WASHINGTON, Aug. 13 (UPI) -- The review process of proposals for large-scale mining in southwest Alaska is being rushed, a group of independent scientists say.
The scientists tasked with reviewing the U.S. Environmental Protection Agency's report on plans by Pebble LP for a potential gold and copper mine in the Bristol Bay region, which could become one of the world's largest, said the report needs more work, Greenwire reported.
The EPA's unprecedented decision to base its draft report on a hypothetical mine -- no plan has been submitted or permit applied for -- is problematic, the reviewing scientists said,
Several suggested the agency's report may need revisions to portray the true impacts of a major mine.
"There's been little attention in the assessment to mitigation," University of Idaho hydrology researcher Charles Slaughter said. "In this landscape, restoration takes a long time."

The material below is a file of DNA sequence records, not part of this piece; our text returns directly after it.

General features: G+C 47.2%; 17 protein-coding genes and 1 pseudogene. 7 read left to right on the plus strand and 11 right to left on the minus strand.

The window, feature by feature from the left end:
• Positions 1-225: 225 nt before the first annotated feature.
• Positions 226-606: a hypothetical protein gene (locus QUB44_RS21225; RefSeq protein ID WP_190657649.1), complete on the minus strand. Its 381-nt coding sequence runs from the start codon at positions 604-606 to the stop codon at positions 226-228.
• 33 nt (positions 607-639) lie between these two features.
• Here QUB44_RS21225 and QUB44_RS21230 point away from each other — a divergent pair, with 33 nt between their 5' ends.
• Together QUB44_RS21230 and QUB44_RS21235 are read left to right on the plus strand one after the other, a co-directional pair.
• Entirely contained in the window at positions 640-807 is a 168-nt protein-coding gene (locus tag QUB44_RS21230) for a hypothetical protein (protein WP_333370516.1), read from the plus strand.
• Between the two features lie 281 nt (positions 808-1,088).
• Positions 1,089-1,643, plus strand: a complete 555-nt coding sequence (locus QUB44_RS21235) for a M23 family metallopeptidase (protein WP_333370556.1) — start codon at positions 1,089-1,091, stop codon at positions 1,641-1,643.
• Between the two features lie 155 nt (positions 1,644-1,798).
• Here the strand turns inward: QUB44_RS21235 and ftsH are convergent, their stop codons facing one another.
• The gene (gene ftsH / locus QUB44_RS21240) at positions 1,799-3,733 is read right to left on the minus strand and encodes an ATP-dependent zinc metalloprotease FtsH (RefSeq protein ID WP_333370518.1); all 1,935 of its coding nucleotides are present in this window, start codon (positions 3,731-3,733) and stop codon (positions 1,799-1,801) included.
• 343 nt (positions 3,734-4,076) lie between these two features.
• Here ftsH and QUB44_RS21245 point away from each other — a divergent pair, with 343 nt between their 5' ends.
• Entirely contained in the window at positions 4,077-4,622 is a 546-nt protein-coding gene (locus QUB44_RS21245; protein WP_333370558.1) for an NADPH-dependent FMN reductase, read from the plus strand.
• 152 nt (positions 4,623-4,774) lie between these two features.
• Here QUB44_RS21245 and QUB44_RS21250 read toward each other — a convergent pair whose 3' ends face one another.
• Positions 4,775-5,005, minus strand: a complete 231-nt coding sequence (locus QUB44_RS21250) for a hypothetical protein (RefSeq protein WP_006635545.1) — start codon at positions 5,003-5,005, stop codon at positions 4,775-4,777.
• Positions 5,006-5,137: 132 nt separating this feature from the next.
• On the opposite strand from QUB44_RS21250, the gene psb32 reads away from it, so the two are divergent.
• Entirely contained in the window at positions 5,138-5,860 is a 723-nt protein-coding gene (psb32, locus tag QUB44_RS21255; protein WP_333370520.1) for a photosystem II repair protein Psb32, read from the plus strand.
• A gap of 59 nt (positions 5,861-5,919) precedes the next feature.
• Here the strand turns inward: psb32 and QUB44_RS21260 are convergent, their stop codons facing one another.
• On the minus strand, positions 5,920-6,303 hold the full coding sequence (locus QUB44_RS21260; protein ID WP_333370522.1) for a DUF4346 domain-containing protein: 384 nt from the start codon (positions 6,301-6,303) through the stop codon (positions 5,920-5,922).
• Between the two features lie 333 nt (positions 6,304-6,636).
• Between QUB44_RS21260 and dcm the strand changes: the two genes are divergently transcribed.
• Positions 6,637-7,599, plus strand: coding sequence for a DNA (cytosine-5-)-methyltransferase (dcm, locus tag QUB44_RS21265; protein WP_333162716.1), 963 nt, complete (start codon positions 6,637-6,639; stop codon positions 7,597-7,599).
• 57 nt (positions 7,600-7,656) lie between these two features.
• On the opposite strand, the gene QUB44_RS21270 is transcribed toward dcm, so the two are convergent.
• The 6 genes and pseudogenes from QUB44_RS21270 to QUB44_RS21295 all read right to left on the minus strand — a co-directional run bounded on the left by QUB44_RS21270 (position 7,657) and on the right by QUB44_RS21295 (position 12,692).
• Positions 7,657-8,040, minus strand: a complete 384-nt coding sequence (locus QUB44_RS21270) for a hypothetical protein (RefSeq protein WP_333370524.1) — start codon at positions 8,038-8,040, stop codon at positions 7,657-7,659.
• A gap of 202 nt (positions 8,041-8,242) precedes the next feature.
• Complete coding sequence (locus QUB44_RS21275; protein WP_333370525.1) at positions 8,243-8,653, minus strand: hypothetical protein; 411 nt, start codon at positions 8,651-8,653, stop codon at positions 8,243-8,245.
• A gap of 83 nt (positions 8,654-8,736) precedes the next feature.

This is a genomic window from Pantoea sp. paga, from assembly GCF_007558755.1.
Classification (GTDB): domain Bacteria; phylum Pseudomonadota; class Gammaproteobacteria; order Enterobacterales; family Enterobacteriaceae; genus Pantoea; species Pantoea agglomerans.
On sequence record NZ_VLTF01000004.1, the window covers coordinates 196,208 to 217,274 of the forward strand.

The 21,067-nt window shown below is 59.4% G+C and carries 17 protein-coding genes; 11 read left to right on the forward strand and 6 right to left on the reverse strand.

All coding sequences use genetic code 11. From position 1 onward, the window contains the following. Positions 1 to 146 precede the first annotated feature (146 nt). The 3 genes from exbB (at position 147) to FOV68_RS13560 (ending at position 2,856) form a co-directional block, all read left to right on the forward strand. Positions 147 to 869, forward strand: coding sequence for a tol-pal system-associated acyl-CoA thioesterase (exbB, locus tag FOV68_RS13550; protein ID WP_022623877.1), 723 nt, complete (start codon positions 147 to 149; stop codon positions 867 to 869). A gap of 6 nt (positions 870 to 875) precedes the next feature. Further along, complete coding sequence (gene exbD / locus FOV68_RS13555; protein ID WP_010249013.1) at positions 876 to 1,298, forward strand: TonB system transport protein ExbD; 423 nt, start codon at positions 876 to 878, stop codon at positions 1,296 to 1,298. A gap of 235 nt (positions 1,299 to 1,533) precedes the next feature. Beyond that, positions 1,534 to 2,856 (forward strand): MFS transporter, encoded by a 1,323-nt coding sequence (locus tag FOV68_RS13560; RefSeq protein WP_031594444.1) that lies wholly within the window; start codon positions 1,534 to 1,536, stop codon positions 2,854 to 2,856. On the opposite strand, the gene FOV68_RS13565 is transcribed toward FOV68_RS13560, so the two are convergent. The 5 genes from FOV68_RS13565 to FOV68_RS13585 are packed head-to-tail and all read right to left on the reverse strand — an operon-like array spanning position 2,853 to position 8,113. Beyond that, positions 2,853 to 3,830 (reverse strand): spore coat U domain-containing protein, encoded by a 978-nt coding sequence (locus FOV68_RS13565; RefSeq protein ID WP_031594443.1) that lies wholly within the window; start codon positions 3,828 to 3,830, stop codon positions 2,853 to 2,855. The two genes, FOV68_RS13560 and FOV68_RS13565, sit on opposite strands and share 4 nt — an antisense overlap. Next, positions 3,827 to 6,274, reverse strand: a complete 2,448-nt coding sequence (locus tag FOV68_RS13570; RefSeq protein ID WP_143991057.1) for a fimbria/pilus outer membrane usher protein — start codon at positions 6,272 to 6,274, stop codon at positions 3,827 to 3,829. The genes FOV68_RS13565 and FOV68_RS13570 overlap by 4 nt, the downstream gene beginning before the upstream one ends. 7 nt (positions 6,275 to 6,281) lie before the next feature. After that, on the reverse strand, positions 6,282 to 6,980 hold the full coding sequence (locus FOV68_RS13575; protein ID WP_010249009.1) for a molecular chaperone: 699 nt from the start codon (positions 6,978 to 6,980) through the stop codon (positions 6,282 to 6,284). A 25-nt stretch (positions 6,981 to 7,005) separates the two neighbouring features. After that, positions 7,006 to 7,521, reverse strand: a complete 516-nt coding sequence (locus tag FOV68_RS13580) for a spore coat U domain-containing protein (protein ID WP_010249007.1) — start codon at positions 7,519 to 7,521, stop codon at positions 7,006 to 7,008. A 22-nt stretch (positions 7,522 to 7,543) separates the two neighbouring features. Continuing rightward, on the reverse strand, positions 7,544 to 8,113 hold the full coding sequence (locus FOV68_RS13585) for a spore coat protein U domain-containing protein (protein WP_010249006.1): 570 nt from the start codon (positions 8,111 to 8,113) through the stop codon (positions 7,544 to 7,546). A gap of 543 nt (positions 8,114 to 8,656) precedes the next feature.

The scientists acknowledged some of the concerns of fishermen and environmentalists about fish habitats and the long-term management of mine waste.
"I would want all of us to think hard about that particular issue," said Roy Stein, an Ohio State University fisheries and aquatic biology researcher who is also chairing the scientific peer-review panel.
The American Resources Policy Network, a non-partisan education and public policy research organization, said it wants the EPA to follow the rigorous, well-established permitting process for new mines and not allow special interests to rush the process.